Ordinary Women, Extraordinary Lives : How to Overcome Adversity and Achieve Positive Change in Your Life
ORDINARY WOMEN, EXTRAORDINARY LIVES is now in print again through The Authors Guild's BackinPrint Program.
"I first read this book at least 10-15 years ago and it has remained one of the most inspirational books I have ever read. Stories of women who reached the bottom of the barrel in life and who then made the decision with the help of others to turn their life around and help others to do the same."
--A reader from Columbus, Ohio
"The book details the lives of eight very different women, and chronicles their journeys from despair to hope and, finally, triumph." Constance Gorfinkle, The Patriot Ledger
Excerpt from ORDINARY WOMEN, EXTRAORDINARY LIVES:
Each woman in this book told her intimate story for two reasons. First, for herself, because sharing in this way is integral to her "survivor mission" And second, for you, because she believes her transformation can be a catalyst for you to claim longed-for changes in your life. They hope that their revelations will motivate you to move in new directions: to hold a mirror up to yourself, to evaluate disturbing situations, and to begin turning your dreams into reality, as they did.
Quite unexpectedly, writing this book became a journey through self-empowerment. I had a dream--to celebrate several remarkable women through the vehicle of their own stories while communicating to you how they had gone from victim to victor. At first my intention seemed simple enough. And before I began I had no idea how hard that would be or how much persistence it would take or that I would depend on the five stages of the very process I was writing about (Accepting, Networking, Choosing, Shifting, and Mentoring) to do it.
Early in the project I sat at my word processor with transcripts of the taped interviews trying out a variety of formats and styles. I soon saw the need for accepting that the book I had wanted to write for so long was going to be far more challenging than I had anticipated. But I felt that if I gave up, the women to be profiled would be disappointed and I didn't want to let them down. As important, I felt certain their common message would matter to thousands of other people.
I was still experimenting and struggling with how this book might work when I started networking. A group of writers, we'd met in a writing course at Radcliffe College, decided to meet regularly to give each other feedback on our current pursuits. Every two weeks, each month, for the past several years, we have sat around an oval dining room table in Cambridge, Massachusetts, talking about our work.
Encouragement from Barbara, Elizabeth, and Heidi made all the difference. Their interest in seeing what I had done in the intervening two weeks and my reluctance to drive two hours each way with no new manuscript pages to show them spurred me on. They didn't hesitate to say, "There should be more of you in there." "Take out some details." "This works better." Soon they were using the new terms, such as empowering example and self-value, naturally in conversations, as if these terms had always been in the language. I was thrilled. They began to talk about using the process themselves and shared their success.
As a result of this support I recognized that I was choosing to continue. I wrote and they read, sometimes the same story, several times, in several forms. If they got tired of it, they never let on.
I spent eight to ten hours a day writing in my office. One day my husband looked in the door and smiled. "Do you know how many books Stephen King wrote in the past three years? Write faster."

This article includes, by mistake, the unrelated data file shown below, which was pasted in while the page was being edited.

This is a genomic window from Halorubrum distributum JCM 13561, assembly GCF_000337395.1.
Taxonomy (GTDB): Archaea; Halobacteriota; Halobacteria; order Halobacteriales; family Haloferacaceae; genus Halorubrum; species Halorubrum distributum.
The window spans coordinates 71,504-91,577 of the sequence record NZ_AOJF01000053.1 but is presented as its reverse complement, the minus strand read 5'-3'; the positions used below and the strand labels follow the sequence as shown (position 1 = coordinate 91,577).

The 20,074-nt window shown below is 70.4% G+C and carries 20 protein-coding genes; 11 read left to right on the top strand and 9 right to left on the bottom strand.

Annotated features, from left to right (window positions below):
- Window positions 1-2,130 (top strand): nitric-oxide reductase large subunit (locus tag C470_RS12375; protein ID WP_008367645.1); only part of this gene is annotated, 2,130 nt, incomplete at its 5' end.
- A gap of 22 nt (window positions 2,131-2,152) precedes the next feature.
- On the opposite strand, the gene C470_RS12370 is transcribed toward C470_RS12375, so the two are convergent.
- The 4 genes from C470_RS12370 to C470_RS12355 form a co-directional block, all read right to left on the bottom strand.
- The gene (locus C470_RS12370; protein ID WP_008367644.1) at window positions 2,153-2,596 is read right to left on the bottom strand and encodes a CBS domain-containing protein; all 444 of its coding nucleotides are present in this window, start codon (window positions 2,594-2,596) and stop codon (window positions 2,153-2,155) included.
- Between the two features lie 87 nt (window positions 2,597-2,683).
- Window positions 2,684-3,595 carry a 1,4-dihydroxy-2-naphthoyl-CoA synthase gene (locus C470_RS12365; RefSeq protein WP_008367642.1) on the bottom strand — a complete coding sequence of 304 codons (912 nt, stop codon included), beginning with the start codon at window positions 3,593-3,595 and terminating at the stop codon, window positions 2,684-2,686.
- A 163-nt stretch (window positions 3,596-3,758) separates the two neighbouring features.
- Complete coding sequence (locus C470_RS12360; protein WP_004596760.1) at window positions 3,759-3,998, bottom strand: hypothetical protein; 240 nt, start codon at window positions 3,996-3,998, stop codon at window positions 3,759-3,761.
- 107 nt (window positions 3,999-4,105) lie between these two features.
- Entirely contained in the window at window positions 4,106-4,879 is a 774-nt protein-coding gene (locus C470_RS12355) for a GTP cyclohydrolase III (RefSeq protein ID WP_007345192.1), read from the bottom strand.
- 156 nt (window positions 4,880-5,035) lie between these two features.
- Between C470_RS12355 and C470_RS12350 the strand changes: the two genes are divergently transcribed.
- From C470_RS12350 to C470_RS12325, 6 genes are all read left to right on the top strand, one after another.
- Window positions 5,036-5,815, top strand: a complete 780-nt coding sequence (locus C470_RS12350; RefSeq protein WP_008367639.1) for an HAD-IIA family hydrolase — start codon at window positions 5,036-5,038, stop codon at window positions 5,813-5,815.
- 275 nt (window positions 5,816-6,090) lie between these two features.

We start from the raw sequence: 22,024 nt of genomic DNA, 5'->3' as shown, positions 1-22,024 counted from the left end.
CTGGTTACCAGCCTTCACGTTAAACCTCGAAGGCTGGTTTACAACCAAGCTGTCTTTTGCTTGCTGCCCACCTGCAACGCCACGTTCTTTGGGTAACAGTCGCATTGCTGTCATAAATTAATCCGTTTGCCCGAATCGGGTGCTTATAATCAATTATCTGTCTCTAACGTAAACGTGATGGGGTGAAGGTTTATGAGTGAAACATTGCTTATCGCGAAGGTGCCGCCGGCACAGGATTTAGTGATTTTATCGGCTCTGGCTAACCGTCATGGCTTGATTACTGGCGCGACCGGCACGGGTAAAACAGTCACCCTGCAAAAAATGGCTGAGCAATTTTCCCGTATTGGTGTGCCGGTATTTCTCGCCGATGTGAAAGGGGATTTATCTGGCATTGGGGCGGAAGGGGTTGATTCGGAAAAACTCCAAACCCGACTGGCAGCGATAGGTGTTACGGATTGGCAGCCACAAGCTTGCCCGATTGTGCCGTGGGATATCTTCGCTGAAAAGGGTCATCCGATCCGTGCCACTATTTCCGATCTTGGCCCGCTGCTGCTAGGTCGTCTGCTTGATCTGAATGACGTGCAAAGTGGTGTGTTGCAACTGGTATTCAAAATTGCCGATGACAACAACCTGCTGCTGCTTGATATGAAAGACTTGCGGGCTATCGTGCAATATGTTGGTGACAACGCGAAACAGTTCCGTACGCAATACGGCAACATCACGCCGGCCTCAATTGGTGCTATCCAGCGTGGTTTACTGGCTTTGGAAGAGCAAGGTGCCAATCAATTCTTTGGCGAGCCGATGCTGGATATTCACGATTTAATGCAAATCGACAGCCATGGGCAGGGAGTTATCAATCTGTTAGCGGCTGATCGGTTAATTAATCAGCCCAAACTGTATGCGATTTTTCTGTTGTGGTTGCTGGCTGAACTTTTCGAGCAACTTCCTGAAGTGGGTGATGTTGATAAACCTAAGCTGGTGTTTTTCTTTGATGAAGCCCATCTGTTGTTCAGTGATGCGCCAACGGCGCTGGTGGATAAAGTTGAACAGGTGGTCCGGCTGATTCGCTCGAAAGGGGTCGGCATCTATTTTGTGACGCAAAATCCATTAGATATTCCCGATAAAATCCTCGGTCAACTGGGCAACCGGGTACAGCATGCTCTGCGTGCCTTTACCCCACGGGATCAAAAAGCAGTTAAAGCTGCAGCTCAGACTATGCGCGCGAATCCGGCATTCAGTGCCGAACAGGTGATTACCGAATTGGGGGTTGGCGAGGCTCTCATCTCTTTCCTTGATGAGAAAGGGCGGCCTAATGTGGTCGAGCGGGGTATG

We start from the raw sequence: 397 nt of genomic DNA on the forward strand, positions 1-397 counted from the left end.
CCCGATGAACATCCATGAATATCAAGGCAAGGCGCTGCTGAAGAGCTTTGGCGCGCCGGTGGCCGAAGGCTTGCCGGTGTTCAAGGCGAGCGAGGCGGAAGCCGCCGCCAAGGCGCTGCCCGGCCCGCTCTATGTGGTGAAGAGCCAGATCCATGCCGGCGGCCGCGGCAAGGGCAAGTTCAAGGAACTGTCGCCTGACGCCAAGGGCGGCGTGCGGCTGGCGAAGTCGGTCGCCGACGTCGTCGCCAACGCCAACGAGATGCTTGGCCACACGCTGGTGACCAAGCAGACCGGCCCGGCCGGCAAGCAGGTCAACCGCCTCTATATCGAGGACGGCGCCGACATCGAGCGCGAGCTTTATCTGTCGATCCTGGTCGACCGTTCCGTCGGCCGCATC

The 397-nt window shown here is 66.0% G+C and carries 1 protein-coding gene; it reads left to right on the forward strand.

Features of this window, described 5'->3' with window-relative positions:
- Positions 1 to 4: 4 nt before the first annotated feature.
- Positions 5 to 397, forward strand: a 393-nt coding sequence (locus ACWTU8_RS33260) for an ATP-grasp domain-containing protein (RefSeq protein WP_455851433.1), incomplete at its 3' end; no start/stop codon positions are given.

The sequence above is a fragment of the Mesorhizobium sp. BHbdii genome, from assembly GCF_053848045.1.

Then, miraculously, the manuscript seemed to take on a life of its own, to have its own energy. The chapters reordered themselves more than once. I just adjusted the table of contents and rearranged the chapters, lined up on my office countertop. The five stages of self-empowerment renamed themselves, and I agreed. One day I began typing an additional chapter about the process, not in my original plan. I went with it, trusting that all this would stop when the pieces came together. And one day they did. Everything seemed to be in place.
This was it! I was happy with the balance between the women's stories and the process. The process was easy to remember, follow, and use. Even though these revelations meant months of rewriting, I was eager to do it. I became aware of shifting, of my commitment to complete the book, of all wavering thoughts being gone. When comments from the group came back, written across various pages-"excellent," "you did it!" and "bravo"-I knew that their support had helped my dream come true.
Mentoring with the group, seemed rather indirect to me, but not to them. One woman said, "I don't know how you did it. I would have given up and gone onto something else long ago. But the way you've stuck with this, you're an example for all of us." That felt good, the long effort surely worthwhile.
Then it struck me as an irony that the very process--designed for you to empower yourself in whatever way you need--had enabled me to write this book. If it hadn't been for self-empowerment, Ordinary Women, Extraordinary Lives would not have been written. Emerson was right. "It is one of the most beautiful compensations of this life that no man can seriously help another without helping himself."
When you reach the final stage of self-empowerment I’d like to know how your triumph, change, or success translates into service–your own “survivor mission.” As Gail Sheehy writes in “The Victorious Personality” in The New York Times Magazine, “One may be born with a naturally resilient temperament, but one develops a victorious personality. Those who do often come to believe they are special, perhaps meant to serve a purpose beyond themselves.”
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